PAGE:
Stocks in Hong Kong and Shanghai led losses across most of Asia on Tuesday as a smaller-than-forecast interest rate cut by China’s central bank added to worries about the lack of action to kickstart the country’s lumbering economic recovery.
The optimism that fed last week’s rally across world markets appears to be fading as traders are left disappointed by Beijing’s efforts to act, even as growth slows and weakness persists.
The People’s Bank of China reduced its benchmark five-year rate — used to price mortgages — by 10 basis points, less than the 15 points expected, though it did meet forecasts for a 15-point reduction in the one-year rate.
The move came after monetary policymakers last week lowered two other key rates and pumped billions into financial markets.
Stocks in Hong Kong dropped more than one percent, with tech firms — which are susceptible to higher borrowing costs — taking the brunt of the selling, while Shanghai was also in negative territory.
China’s central bank cuts two benchmark interest rates
Tokyo, Seoul, Singapore, Taipei, Manila and Jakarta dropped.
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The retreat extended Monday losses that were fuelled by frustration at the lack of detail from officials on measures to boost the economy, which has failed to recover since painful zero-Covid measures were removed at the end of last year.
There had been hope they would unveil help for the troubled property sector — a crucial growth driver of GDP — as well as consumer activity and youth unemployment.
Analysts said investors might have to wait for a key meeting headed by President Xi Jinping next month in Beijing for any major announcements.
But Stephen Innes at SPI Asset Management warned that authorities’ options were limited.
“Despite China’s policy pipe dream, sky-high government leverage and constrained fiscal capacity make it virtually impossible for lawmakers to provide any meaningful policy stimulus that could help extend the growth cycle and revive confidence in the economy and asset markets,” he said in a note.
Asian markets fail to build on rally with eye on China policy
“One of the oddities has to be that no reopening boost has faded as quickly as in China. Hence it illustrates just how important the property market is to China’s economy.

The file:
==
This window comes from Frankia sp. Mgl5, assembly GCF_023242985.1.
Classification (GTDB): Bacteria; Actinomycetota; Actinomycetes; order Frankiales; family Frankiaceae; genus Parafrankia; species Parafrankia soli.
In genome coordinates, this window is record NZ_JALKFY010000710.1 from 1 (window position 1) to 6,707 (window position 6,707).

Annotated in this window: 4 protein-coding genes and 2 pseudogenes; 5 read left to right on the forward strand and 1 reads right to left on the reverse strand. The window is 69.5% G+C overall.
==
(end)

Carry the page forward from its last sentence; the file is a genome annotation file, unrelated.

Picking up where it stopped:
“With no ‘easy fix’ on the horizon, the property market’s weakness and its negative impact on the rest of the economy will likely persist.”
China’s decision to reduce rates contrasts with the United States and other Western countries, which have been forced into a series of interest rate hikes while reducing money supply to tame inflation.
“We have a very different story across the different regions as it relates to inflation, a post-Covid recovery and what that means from a monetary and fiscal perspective,” Uma Moriarity, at Centersquare Investment Management, told Bloomberg Television.
Traders are also awaiting Federal Reserve boss Jerome Powell’s twice-yearly testimony to US lawmakers this week, looking for an idea about the state of the economy and officials’ plans for rates.
Bank of Japan sticks to ultra-loose monetary policy
The bank on Wednesday stood pat for the first time since starting its tightening campaign in March last year, citing a need to assess the impact of those moves.
And while it indicated it would resume hiking, observers say a series of economic indicators could give it room to hold again next month and beyond.
Key figures around 0230 GMT
Tokyo – Nikkei 225: DOWN 0.6 percent at 33,161.94 (break)
Hong Kong – Hang Seng Index: DOWN 1.3 percent at 19,659.12
Shanghai – Composite: DOWN 0.2 percent at 3,248.60
Euro/dollar: DOWN at $1.0914 from $1.0925 on Monday
Pound/dollar: DOWN at $1.2788 from $1.2794
Dollar/yen: UP at 142.05 yen from 141.89 yen
Euro/pound: UP at 85.35 pence from 85.27 pence
West Texas Intermediate: DOWN 1.4 percent at $70.79 per barrel
Brent North Sea crude: DOWN 0.4 percent at $75.77 per barrel
New York – Dow: Closed for public holiday
London – FTSE 100: DOWN 0.7 percent at 7,588.48 (close)